From the GIC Summer 2005 Newsletter pdf format of fybsummer2005.pdf

Anyone who has read or watched the news knows about the tragedy of Terri Schiavo. This case highlights the fact that, no matter how old you are, tragedy can strike, and it's important that you have clearly outlined your medical wishes in the event you become incapacitated and are unable to speak for yourself. How do you want your care to be handled at the end of your life? Your loved ones need to know. Although these are not easy discussions, it is important to address them. Your Advance Directive communicates your wishes.

There are two parts to the Advance Directive: The living will lists medical procedures that you do or do not want under certain circumstances. The health care proxy names the person whom you authorize to make sure medical personnel carry out your wishes. These forms are available through your doctor, hospital, and nursing home. The Massachusetts Medical Society also has a model health care proxy on its website.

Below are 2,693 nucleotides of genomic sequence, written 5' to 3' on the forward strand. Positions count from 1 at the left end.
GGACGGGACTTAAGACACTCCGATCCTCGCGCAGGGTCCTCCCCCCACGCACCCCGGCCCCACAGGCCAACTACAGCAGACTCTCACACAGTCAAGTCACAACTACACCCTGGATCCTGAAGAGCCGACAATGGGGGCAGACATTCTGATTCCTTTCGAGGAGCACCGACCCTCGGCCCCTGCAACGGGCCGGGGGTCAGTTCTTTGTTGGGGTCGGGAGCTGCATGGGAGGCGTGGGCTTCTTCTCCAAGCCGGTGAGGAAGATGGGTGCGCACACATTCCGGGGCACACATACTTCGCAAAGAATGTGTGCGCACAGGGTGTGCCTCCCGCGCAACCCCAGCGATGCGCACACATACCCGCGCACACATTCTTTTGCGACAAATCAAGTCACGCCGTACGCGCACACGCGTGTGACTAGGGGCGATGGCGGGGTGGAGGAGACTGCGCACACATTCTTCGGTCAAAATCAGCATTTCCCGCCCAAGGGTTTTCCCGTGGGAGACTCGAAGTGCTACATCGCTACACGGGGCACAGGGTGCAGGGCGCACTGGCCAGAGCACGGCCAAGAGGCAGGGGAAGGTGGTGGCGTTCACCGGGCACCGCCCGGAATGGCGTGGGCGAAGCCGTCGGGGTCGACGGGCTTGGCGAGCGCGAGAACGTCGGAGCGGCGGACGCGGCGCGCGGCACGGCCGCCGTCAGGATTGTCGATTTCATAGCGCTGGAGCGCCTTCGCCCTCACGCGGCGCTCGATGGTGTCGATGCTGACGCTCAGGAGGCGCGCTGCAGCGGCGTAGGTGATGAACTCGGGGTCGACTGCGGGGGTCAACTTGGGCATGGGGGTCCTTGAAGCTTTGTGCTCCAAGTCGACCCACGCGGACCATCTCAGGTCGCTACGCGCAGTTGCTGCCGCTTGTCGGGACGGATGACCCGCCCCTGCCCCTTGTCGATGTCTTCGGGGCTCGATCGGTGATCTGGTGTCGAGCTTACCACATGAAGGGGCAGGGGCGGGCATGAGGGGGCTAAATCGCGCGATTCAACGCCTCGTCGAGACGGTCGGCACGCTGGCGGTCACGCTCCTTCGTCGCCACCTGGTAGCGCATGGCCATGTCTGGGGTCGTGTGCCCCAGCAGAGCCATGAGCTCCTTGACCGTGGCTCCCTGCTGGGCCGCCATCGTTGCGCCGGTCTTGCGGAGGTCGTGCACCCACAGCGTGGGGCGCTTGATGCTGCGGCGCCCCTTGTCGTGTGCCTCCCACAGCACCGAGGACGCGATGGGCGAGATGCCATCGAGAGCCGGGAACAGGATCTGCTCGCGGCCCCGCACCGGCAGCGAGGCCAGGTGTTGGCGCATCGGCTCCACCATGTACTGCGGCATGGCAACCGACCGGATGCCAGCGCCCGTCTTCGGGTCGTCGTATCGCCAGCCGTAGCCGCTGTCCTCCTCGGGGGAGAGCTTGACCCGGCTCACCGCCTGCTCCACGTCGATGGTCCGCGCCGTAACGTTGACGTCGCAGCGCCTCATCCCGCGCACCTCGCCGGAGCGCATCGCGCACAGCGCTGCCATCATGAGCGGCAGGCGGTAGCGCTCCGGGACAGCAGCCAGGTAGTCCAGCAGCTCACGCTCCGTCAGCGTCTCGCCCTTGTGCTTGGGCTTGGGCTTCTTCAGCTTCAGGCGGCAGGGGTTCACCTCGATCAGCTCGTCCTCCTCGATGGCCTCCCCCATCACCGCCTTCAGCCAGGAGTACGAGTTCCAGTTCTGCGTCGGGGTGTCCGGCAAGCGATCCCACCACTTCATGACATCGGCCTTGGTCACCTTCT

To ensure you have a comprehensive Advance Directive in place, the Central Massachusetts Partnership to Improve Care at the End of Life recommends the following:

  • Think about your end-of-life wishes and share these with your family
  • Choose a health care agent and an alternate
  • Discuss your wishes with your agent, alternate, doctors, spiritual advisor, family and attorney
  • Complete the Massachusetts Health Care Proxy (two non-agent witnesses must be present)
  • Complete your statement of wishes (living will)
  • Give copies of the proxy and living will to your agent, alternate, doctors, spiritual advisor, family and attorney
    • Review and update the forms as needed

This information provided by the Group Insurance Commission .